What does Coal Country Montana Mean?

by jhwygirl

We’ve blogged a number of times here about the Tongue River, coal and sequestration fallacies, and the state’s Otter Creek tracts – all of these are intertwined with a number of issues that are presenting themselves currently in the form of the state determining whether leasing of its own property for coal is a responsible decision.

As The State, the Land Board (comprised of the state’s 5 highest office holders) is beholden to the public. They have a responsibility to make the best decision for the long term of both the land and the public. Generating $ is a priority, but it has to be done responsibly.

The Bozeman office of the Sierra Club has been active with public outreach regarding the issues surrounding the Otter Creek tracts (picked up in trade-off for that failed gold mine near the east entrance of Yellowstone). Tuesday, at 6:30 p.m., the Sierra Club will be screening the movie Coal Country along with hosting a discussion regarding coal and its related issues (environment, jobs, school funding) and what it means for Montana. All this being held in that lovely new Bozeman Public Library at 626 E. Main.

So folks out Bozeman/Belgrade/Livingston way? Get thee to that public library, and maybe learn a little more about how it isn’t just about digging a little bit of coal out of the ground.

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  1. Big Swede

    This is what Coal County Wyo. means.

    >>District adds 1,400 computers for instructional use
    Story

    JASA SANTOS Star-Tribune staff writer | Posted: Monday, July 28, 2008 12:00 am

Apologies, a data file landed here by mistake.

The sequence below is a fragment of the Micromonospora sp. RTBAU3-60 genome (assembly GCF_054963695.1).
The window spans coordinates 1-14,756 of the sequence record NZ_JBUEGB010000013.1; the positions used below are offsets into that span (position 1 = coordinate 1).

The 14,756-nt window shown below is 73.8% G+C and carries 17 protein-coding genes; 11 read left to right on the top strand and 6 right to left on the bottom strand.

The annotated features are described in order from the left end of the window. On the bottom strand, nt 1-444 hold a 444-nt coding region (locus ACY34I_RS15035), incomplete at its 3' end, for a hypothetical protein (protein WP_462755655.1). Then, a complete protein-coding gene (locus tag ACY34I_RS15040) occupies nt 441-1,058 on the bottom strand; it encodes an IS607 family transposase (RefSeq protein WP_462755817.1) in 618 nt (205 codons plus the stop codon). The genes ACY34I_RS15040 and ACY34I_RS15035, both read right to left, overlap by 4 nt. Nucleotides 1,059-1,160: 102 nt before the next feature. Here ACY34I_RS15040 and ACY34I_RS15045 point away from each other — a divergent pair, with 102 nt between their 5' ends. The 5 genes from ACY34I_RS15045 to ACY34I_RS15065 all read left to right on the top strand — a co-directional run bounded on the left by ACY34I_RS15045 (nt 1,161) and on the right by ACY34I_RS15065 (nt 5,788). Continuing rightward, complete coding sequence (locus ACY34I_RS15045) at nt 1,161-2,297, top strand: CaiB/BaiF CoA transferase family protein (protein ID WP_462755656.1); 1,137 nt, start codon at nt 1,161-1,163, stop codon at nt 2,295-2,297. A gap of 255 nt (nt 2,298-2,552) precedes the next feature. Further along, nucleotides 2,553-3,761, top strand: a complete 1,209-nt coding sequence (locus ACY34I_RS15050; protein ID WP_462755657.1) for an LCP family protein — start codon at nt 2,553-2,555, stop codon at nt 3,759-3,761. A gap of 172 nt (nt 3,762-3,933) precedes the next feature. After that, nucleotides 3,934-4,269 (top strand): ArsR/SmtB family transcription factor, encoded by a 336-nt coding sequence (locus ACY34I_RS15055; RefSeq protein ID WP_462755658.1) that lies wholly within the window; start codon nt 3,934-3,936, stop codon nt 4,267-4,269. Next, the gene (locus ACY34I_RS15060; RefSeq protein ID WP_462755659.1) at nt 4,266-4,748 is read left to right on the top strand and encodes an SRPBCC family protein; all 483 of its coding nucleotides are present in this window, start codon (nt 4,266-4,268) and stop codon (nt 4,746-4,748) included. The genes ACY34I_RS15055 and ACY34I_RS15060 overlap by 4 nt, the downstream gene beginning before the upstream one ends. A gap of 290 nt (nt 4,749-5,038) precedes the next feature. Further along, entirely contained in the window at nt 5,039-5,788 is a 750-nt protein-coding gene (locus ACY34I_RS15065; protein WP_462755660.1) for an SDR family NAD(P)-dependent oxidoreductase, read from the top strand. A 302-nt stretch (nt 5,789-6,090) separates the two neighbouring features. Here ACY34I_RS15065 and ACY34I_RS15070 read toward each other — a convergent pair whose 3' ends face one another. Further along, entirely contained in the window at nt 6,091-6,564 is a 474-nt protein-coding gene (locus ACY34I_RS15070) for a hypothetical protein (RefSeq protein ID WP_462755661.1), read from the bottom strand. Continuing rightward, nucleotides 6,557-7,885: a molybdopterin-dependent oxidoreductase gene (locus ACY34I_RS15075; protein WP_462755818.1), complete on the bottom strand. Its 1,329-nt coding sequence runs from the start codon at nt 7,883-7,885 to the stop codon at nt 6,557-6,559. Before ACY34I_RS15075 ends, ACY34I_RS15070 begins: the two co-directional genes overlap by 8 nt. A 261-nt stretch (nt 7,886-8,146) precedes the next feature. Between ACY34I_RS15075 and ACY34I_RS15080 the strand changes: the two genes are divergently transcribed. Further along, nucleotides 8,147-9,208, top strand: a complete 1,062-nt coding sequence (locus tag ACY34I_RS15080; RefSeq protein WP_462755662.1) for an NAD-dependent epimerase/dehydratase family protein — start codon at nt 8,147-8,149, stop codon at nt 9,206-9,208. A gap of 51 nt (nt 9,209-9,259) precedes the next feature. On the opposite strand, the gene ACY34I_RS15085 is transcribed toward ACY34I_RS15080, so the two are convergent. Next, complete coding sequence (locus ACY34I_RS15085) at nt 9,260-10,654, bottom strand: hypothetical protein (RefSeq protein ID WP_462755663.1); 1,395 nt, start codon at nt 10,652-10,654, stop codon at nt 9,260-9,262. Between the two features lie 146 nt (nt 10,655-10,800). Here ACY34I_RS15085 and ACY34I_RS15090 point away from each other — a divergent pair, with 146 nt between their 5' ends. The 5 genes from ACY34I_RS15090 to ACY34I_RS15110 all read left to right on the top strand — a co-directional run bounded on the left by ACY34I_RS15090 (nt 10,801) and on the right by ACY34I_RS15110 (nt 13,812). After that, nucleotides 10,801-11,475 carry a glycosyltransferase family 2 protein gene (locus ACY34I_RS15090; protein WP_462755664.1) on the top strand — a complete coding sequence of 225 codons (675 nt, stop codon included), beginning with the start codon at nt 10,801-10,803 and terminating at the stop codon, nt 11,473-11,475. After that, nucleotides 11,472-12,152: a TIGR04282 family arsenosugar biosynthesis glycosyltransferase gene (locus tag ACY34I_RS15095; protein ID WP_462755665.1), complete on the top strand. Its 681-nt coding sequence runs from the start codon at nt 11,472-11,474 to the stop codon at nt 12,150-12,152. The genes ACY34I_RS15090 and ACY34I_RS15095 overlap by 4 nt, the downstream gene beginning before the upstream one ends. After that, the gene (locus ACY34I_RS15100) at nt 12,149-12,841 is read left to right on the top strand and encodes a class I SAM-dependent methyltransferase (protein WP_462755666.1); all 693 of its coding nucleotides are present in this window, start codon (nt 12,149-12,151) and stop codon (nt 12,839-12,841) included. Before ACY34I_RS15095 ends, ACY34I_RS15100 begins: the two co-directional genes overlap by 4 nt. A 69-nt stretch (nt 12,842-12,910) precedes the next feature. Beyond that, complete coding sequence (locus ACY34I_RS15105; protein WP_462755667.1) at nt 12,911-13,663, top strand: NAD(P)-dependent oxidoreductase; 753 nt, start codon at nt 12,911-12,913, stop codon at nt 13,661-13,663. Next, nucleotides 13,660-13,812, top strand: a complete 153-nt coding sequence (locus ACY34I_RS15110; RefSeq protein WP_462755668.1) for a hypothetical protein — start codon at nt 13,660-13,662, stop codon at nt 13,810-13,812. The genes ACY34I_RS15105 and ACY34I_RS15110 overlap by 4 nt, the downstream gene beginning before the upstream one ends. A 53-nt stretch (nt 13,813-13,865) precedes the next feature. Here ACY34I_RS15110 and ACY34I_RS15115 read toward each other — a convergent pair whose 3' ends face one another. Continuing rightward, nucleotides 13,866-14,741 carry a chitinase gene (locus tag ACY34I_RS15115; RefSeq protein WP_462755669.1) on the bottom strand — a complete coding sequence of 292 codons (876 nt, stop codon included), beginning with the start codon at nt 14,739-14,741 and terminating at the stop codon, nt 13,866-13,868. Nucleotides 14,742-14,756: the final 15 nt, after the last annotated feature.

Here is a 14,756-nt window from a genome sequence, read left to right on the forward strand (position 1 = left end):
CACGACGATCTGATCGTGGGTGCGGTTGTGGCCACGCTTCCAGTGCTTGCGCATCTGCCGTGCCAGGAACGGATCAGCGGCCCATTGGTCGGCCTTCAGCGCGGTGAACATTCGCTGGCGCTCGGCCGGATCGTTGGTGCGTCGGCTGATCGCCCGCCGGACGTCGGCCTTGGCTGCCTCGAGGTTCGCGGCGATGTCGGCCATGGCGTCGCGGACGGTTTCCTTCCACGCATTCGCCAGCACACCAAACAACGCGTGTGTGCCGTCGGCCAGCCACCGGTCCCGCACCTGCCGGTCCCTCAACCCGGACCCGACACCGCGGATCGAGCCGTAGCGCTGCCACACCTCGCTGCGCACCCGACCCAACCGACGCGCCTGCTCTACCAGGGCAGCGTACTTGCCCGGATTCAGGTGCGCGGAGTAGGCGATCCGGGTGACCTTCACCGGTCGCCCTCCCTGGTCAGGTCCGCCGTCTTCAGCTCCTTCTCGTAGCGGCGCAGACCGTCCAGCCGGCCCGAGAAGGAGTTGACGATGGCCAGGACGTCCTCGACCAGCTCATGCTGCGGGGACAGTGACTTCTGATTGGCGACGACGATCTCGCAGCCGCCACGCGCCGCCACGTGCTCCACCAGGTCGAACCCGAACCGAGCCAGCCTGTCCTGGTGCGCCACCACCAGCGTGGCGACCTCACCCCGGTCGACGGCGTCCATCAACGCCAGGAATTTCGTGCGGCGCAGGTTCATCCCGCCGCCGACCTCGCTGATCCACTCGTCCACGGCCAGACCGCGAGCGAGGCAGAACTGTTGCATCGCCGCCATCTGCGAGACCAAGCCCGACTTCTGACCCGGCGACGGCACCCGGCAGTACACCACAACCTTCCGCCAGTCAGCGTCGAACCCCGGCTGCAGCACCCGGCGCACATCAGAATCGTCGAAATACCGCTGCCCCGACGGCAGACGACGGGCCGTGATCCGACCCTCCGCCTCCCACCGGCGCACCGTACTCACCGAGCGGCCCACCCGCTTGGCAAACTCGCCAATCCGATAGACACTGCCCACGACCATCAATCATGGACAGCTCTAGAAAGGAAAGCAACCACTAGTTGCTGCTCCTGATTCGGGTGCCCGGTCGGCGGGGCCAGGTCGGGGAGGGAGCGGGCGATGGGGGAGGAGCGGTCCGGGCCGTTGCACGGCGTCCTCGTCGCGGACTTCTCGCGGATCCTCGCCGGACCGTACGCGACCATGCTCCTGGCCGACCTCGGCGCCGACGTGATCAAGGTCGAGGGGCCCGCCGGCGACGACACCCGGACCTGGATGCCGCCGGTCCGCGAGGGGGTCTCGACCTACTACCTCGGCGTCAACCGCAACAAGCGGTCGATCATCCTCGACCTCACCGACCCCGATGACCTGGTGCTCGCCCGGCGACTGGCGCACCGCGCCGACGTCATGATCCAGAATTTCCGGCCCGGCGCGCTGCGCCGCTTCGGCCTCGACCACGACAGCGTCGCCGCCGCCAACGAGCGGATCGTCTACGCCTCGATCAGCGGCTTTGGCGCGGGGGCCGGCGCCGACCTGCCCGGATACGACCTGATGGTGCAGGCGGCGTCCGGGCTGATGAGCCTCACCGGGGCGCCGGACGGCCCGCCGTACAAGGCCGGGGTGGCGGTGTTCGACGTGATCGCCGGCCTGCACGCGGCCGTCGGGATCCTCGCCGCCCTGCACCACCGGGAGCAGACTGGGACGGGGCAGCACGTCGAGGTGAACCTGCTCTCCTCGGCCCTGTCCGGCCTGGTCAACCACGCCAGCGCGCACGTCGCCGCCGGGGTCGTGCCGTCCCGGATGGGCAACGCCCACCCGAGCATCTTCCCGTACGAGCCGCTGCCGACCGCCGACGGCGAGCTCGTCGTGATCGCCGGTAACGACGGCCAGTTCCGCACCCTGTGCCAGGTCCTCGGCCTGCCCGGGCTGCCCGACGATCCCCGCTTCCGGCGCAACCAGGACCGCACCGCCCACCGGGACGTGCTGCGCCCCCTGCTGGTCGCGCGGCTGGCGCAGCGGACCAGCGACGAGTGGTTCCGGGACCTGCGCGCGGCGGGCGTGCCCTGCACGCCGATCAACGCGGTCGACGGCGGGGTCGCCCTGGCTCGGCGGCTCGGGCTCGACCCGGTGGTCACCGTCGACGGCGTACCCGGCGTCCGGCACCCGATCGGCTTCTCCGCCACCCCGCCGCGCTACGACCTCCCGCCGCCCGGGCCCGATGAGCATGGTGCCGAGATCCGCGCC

Kelly Walsh High School math teacher Jim Spaulding, center, points out a location to swim coach Dean Hawks during a scavenger hunt with GPS devices. The exercise was apart of a technology camp for teachers. Photo by Dan Cepeda, Star-Tribune.
    When school starts in August, every student at Kelly Walsh High School will have a new Apple MacBook laptop computer.
    Roughly 1,400 computers are being distributed to KW students and staff members, as the school transitions into a 1-to-1, high access environment.
    The computers are part of a $3.8 million lease purchase agreement Natrona County School District made with Apple Computers. The agreement was approved by the district’s school board in June.
    More than 3,000 computers were purchased through the agreement and will be distributed to elementary, junior high and high schools in Natrona County. Kelly Walsh, Centennial and Frontier students and staff members will receive the majority of the computers.<<<

    • JC

      So you say you like coal taxes. Think it’s time to revise the General Mining Act so the people can retrieve some of the value of the minerals that the government gives away each year?

      And you must have supported the Hardrock Mining and Reclamation Act of 2007, that passed the House and died in the Senate. 70% of that money would have been spent on reclamation, and 30% gone back to local communities. That kind of money can buy a lot of computers for kids. Maybe some doctors for the local health care clinics too!

      Glad you’re aboard the mining reformation movement, BS!

      • Big Swede

        You’re under the assumption that those federal tax dollars would return to the community from whence they came.